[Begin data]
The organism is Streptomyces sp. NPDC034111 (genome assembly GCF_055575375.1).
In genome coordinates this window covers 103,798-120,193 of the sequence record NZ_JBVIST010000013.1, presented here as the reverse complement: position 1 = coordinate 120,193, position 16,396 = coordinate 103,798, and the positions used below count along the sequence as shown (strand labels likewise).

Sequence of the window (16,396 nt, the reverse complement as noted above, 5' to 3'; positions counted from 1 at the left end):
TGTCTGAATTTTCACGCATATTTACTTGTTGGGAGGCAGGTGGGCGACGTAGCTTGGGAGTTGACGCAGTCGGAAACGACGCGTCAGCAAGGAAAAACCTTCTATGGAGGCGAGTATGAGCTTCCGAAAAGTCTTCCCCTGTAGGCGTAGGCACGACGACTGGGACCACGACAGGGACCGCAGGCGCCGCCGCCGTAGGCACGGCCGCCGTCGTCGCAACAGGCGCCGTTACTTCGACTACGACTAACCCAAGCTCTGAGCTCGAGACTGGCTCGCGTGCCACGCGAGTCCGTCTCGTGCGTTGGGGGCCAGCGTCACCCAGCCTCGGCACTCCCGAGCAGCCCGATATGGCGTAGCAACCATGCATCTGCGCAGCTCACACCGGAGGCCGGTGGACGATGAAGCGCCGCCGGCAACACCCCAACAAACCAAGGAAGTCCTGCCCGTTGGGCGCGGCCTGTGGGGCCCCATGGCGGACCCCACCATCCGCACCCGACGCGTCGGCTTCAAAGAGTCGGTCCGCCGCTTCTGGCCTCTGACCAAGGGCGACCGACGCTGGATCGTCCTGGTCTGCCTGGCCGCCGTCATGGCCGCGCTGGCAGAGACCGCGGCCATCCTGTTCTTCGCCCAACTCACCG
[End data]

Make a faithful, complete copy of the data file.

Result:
The organism is Streptomyces sp. NPDC034111 (genome assembly GCF_055575375.1).
In genome coordinates this window covers 103,798-120,193 of the sequence record NZ_JBVIST010000013.1, presented here as the reverse complement: position 1 = coordinate 120,193, position 16,396 = coordinate 103,798, and the positions used below count along the sequence as shown (strand labels likewise).

Sequence of the window (16,396 nt, the reverse complement as noted above, 5' to 3'; positions counted from 1 at the left end):
TGTCTGAATTTTCACGCATATTTACTTGTTGGGAGGCAGGTGGGCGACGTAGCTTGGGAGTTGACGCAGTCGGAAACGACGCGTCAGCAAGGAAAAACCTTCTATGGAGGCGAGTATGAGCTTCCGAAAAGTCTTCCCCTGTAGGCGTAGGCACGACGACTGGGACCACGACAGGGACCGCAGGCGCCGCCGCCGTAGGCACGGCCGCCGTCGTCGCAACAGGCGCCGTTACTTCGACTACGACTAACCCAAGCTCTGAGCTCGAGACTGGCTCGCGTGCCACGCGAGTCCGTCTCGTGCGTTGGGGGCCAGCGTCACCCAGCCTCGGCACTCCCGAGCAGCCCGATATGGCGTAGCAACCATGCATCTGCGCAGCTCACACCGGAGGCCGGTGGACGATGAAGCGCCGCCGGCAACACCCCAACAAACCAAGGAAGTCCTGCCCGTTGGGCGCGGCCTGTGGGGCCCCATGGCGGACCCCACCATCCGCACCCGACGCGTCGGCTTCAAAGAGTCGGTCCGCCGCTTCTGGCCTCTGACCAAGGGCGACCGACGCTGGATCGTCCTGGTCTGCCTGGCCGCCGTCATGGCCGCGCTGGCAGAGACCGCGGCCATCCTGTTCTTCGCCCAACTCACCG